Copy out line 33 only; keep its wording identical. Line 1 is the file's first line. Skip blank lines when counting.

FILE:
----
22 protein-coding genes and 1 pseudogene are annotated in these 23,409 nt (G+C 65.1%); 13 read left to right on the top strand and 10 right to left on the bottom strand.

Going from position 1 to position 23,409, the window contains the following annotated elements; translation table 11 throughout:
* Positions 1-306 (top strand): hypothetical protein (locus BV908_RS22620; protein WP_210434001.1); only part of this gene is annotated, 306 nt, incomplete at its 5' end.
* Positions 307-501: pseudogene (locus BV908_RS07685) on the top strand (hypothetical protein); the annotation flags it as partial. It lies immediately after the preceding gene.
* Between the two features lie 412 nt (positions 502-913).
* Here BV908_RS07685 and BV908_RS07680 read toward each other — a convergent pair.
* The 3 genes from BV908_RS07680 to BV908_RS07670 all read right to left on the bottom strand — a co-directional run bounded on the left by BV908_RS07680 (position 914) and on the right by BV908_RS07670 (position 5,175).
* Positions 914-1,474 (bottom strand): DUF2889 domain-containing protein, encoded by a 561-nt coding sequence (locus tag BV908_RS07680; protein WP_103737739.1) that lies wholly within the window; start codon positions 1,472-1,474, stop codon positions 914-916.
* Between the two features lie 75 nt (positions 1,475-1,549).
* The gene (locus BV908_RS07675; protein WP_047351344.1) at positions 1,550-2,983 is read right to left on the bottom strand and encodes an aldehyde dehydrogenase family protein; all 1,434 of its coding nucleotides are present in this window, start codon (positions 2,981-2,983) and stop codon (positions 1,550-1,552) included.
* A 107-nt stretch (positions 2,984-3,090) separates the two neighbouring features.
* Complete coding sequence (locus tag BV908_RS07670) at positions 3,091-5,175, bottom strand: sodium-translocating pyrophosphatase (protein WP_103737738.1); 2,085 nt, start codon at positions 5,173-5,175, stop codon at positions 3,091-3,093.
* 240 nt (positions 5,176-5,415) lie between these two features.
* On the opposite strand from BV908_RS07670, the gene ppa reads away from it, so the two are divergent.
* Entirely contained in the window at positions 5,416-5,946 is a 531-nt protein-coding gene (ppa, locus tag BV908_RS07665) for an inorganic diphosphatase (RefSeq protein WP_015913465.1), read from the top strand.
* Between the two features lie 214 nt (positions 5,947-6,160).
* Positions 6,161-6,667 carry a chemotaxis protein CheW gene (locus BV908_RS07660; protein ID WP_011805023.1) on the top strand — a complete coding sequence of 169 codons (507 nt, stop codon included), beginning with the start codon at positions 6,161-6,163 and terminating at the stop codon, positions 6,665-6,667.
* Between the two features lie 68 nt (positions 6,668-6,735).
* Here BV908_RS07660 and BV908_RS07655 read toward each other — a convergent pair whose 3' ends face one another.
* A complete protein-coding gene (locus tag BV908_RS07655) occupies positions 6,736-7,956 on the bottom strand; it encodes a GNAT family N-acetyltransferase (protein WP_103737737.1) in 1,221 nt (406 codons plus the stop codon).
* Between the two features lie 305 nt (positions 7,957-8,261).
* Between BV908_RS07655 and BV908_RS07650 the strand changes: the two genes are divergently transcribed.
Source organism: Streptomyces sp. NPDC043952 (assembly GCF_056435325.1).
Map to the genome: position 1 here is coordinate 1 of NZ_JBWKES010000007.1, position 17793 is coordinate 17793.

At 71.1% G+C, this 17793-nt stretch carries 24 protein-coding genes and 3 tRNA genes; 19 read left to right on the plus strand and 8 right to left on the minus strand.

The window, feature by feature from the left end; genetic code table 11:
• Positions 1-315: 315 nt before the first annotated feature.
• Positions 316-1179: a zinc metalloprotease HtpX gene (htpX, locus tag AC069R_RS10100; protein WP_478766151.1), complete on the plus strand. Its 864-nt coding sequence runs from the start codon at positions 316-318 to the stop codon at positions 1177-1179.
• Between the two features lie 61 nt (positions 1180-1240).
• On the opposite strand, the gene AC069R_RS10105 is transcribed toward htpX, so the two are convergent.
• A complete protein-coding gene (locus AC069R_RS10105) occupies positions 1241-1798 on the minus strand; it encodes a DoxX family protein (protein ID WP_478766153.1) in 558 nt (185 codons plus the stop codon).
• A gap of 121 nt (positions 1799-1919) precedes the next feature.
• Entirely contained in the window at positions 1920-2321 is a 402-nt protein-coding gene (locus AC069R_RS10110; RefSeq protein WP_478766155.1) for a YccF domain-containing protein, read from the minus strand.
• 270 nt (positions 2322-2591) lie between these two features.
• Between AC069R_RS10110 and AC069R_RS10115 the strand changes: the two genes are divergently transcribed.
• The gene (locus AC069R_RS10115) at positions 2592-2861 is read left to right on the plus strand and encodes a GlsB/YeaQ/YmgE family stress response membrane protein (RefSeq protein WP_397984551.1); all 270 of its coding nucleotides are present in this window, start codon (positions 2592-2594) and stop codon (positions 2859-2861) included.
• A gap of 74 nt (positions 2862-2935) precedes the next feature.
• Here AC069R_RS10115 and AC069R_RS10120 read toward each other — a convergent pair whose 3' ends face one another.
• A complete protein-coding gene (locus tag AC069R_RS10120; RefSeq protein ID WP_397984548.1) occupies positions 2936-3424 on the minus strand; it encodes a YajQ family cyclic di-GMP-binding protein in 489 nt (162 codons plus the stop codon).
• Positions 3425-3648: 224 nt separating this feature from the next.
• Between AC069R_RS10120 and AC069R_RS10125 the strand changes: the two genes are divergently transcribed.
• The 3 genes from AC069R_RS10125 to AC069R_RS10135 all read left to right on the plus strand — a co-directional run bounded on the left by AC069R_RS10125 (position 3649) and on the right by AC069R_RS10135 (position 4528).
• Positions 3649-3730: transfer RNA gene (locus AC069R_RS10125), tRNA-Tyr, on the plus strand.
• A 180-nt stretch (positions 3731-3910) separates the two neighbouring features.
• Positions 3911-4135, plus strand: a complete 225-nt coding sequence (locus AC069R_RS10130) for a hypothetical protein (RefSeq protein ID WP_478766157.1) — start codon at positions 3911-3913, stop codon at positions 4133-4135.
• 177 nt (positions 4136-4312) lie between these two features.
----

• Entirely contained in the window at positions 1920-2321 is a 402-nt protein-coding gene (locus AC069R_RS10110; RefSeq protein WP_478766155.1) for a YccF domain-containing protein, read from the minus strand.